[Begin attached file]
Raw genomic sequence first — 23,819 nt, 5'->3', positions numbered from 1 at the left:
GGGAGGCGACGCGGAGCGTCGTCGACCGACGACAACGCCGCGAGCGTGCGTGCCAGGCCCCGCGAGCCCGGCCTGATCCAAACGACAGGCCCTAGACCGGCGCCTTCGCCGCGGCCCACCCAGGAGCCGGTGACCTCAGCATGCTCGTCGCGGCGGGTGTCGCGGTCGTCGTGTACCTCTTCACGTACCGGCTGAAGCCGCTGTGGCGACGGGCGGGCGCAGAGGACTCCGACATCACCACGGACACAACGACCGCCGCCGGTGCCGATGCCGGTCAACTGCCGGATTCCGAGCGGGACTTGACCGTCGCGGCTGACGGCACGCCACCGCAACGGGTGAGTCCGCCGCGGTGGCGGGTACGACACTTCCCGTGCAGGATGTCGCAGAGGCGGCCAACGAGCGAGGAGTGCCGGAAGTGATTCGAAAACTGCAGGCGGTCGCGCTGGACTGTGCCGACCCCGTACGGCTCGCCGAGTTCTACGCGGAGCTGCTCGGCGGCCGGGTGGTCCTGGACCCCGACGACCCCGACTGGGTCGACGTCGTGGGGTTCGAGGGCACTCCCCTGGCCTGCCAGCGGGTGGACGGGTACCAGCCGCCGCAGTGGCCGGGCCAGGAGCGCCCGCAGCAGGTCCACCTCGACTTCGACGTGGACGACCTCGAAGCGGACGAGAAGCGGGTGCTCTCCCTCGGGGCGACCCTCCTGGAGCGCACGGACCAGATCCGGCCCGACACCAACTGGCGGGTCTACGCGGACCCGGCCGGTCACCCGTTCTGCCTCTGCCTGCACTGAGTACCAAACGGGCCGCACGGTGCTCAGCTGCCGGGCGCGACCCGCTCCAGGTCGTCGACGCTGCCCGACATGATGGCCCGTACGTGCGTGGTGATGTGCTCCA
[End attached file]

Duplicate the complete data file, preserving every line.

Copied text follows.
Raw genomic sequence first — 23,819 nt, 5'->3', positions numbered from 1 at the left:
GGGAGGCGACGCGGAGCGTCGTCGACCGACGACAACGCCGCGAGCGTGCGTGCCAGGCCCCGCGAGCCCGGCCTGATCCAAACGACAGGCCCTAGACCGGCGCCTTCGCCGCGGCCCACCCAGGAGCCGGTGACCTCAGCATGCTCGTCGCGGCGGGTGTCGCGGTCGTCGTGTACCTCTTCACGTACCGGCTGAAGCCGCTGTGGCGACGGGCGGGCGCAGAGGACTCCGACATCACCACGGACACAACGACCGCCGCCGGTGCCGATGCCGGTCAACTGCCGGATTCCGAGCGGGACTTGACCGTCGCGGCTGACGGCACGCCACCGCAACGGGTGAGTCCGCCGCGGTGGCGGGTACGACACTTCCCGTGCAGGATGTCGCAGAGGCGGCCAACGAGCGAGGAGTGCCGGAAGTGATTCGAAAACTGCAGGCGGTCGCGCTGGACTGTGCCGACCCCGTACGGCTCGCCGAGTTCTACGCGGAGCTGCTCGGCGGCCGGGTGGTCCTGGACCCCGACGACCCCGACTGGGTCGACGTCGTGGGGTTCGAGGGCACTCCCCTGGCCTGCCAGCGGGTGGACGGGTACCAGCCGCCGCAGTGGCCGGGCCAGGAGCGCCCGCAGCAGGTCCACCTCGACTTCGACGTGGACGACCTCGAAGCGGACGAGAAGCGGGTGCTCTCCCTCGGGGCGACCCTCCTGGAGCGCACGGACCAGATCCGGCCCGACACCAACTGGCGGGTCTACGCGGACCCGGCCGGTCACCCGTTCTGCCTCTGCCTGCACTGAGTACCAAACGGGCCGCACGGTGCTCAGCTGCCGGGCGCGACCCGCTCCAGGTCGTCGACGCTGCCCGACATGATGGCCCGTACGTGCGTGGTGATGTGCTCCA